# Parallelization of indirect reductions on large data structures

Sub-pattern(s):
• Indirect reductions with atomic or critical constructs on large data structures: A pattern that appears on many codes computing on a grid of topologically connected nodes is the reduction of values on the nodes with possible multiple contributions from neighboring nodes. This pattern typically results in codes with reduction operations through indirection on a large array that use atomic or critical constructs to avoid the potential data race when updating it. (more...)

A pattern that appears on many codes computing on a grid of topologically connected nodes is the reduction of values on the nodes with possible multiple contributions from neighboring nodes.

This pattern typically results in codes with reduction operations through indirection on a large array as depicted in the next code skeleton:

for (i = 0; i<SIZE; i++) {
NN = n_neighs[i];
for (int n=0; n<NN; n++) {
type_t contribution =  f(current_state, i, n);
next_state[get_index(i,n)] += contribution;
}
}


This pattern occurs in finite element codes (such as Alya), n-body codes, or in graph processing codes when mutual exclusion is needed when accessing neighbors (such as SPECFEM3D).

The parallelization of this pattern consists traditionally of loop parallelism using OpenMP. However, by applying such strategies the array next_state is usually accessed (and updated) concurrently by multiple threads via an array of indexes. Thus, different iterations will be updating different positions of the array and there is the potential for races, so the code must include the appropriate synchronization mechanisms.

Several strategies have been proposed in the literature to implement this loop parallelism, like coloring or substructuring techniques to circumvent this race condition. The main drawback of the first technique is the IPC decrease due to bad spatial locality. The second technique avoids this issue but requires extensive changes in the implementation. An alternative, based on task parallelism, is to use multidependencies, an extension to the OpenMP programming model, that solves both aforementioned problems.

In the next lines, a more in-depth discussion of the different approaches to solve this issue is presented.

The first approach would be enclosing the update operation in an atomic or critical OpenMP construct so we can ensure that races on the updates are avoided.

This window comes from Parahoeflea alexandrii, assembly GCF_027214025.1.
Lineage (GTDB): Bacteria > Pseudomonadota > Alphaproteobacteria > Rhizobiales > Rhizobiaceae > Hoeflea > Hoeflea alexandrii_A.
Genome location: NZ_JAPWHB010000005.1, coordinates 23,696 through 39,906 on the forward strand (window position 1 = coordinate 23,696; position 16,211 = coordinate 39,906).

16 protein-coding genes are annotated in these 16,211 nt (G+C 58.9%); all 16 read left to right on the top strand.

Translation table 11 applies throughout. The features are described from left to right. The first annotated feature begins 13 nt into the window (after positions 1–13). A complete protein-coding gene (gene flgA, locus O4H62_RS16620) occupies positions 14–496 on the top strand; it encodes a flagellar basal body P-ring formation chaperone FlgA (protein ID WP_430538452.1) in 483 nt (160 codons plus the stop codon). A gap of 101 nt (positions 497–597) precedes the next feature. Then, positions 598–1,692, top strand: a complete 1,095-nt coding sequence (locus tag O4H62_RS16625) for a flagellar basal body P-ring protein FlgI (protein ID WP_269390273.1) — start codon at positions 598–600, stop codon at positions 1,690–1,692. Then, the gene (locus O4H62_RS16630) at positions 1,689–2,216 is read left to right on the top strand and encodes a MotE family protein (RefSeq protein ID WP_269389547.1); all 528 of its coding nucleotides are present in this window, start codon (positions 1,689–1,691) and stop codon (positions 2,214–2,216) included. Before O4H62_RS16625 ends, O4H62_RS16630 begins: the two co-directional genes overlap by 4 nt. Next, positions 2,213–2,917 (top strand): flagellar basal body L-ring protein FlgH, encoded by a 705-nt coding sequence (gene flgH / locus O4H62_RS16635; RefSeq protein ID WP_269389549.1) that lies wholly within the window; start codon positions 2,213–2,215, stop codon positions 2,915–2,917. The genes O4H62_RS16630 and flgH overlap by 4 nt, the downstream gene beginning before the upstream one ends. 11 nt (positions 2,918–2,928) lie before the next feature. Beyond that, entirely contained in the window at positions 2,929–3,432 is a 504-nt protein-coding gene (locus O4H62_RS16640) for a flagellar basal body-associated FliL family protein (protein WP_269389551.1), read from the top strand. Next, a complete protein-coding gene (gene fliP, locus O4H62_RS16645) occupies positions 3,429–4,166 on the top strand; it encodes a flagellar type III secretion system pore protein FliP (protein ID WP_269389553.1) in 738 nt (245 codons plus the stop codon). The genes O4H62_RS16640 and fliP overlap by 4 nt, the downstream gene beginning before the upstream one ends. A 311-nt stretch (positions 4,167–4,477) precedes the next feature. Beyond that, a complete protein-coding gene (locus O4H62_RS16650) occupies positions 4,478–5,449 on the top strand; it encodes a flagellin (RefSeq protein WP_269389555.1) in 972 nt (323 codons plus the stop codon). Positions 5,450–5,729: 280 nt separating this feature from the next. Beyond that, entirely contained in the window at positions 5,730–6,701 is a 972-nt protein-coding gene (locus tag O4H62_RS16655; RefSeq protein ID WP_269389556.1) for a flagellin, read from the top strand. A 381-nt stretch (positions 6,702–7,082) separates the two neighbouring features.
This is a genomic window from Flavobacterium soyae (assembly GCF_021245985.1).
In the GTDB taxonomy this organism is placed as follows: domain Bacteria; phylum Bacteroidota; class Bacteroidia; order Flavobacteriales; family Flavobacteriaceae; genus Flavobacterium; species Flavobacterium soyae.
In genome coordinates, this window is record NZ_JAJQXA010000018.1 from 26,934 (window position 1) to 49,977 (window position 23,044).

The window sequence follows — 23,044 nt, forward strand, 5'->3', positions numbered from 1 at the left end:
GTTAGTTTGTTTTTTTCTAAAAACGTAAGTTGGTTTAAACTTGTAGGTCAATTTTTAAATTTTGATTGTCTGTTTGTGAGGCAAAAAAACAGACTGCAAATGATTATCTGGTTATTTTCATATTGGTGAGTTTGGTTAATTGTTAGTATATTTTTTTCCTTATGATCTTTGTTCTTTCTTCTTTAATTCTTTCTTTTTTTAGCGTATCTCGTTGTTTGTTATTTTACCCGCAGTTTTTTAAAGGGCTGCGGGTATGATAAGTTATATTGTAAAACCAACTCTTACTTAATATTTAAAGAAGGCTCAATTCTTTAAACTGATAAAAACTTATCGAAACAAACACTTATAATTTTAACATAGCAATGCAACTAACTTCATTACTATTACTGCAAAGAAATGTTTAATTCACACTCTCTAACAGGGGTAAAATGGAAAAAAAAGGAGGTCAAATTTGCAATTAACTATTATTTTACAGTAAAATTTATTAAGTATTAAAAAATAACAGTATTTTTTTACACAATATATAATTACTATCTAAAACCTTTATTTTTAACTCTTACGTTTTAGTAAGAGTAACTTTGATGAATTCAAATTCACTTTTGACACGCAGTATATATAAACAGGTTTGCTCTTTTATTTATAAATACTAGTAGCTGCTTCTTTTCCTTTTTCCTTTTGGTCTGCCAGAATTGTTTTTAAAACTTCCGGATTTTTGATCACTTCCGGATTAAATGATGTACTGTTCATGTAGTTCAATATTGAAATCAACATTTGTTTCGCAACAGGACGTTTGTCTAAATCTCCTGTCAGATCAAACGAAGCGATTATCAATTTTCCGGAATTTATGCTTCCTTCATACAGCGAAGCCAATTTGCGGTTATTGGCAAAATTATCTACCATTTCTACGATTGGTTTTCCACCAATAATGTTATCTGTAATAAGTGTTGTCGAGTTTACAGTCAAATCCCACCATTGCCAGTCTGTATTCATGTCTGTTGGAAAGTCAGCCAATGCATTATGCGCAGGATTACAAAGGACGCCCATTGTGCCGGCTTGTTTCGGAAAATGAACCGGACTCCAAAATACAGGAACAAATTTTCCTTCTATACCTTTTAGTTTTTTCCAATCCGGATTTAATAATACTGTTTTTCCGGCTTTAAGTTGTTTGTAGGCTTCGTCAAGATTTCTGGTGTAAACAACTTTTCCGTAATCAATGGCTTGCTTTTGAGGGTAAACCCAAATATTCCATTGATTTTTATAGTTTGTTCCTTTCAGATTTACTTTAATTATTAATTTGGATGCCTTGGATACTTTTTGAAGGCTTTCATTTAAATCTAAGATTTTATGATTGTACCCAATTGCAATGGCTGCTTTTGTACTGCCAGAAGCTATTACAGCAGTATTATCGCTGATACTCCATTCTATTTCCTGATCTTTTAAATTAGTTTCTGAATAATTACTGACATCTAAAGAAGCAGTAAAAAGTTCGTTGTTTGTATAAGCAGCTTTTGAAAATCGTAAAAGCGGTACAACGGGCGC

The second option would be allocating a private instance of the array for each thread/task and performing a final reduction at the end of the computation. This has the overhead of allocating the replicated arrays, the memory footprint this may require, the need to initialize all the replicated arrays, and the need to perform at the end of the computation a reduction of those arrays values to the original one. This is an additional overhead in terms of computations. Even if it can be parallelized by making each thread responsible for a part of the final array, there is the issue of being forced to wait for all threads to compute their assigned part of the loop iteration space before starting the final reduction. This approach is very frequent and can be found for example in LAMMPS.

Another option would be to analyze the topology of the problem and to split the set of nodes into disjoint subsets (colors) that guarantee that two nodes in the same color do not share a neighbor. In this case, each of the colors can be parallelized independently without needing the atomic constructs. An issue of this approach is the need to fork-join parallelism for each color in sequence. If any of the colors have few elements, the fork-join synchronization and overhead may reduce the performance. The second issue is that all nodes within a color will be necessarily topologically separated, resulting in memory access patterns being very scattered and thus poor locality.

The fourth approach consists of a task-based serialization of the reduction. The computation of the contributions can be taskified at the appropriate granularity and its result stored in a temporal data structure passed as input to a reduction task that is serialized (with _inout _ or _mutexinoutset _ dependence on the final array). In a sense, this would be an intermediate approach between the first two options explained above (full privatization and atomic approaches). It needs to allocate and manage the storage for the temporal results, although the refactoring is potentially not huge. An example of this approach can be found in DMRG.

Last, but not least, one may consider the use of multidependencies: The idea is to split the iteration space into tasks, precompute which of those tasks have “incompatibility” (modify at least one shared node), and leverage the multidependencies feature in OpenMP to achieve at runtime a scheduling effect comparable to coloring but at coarse granularity (tasks) and dynamic. Precomputing the incompatibilities is an additional code to be written and may represent an overhead. In any case, if the topology is relatively invariant this can be amortized over many iterations. We show an example of how it can be done using OmpSs in alya-asm program.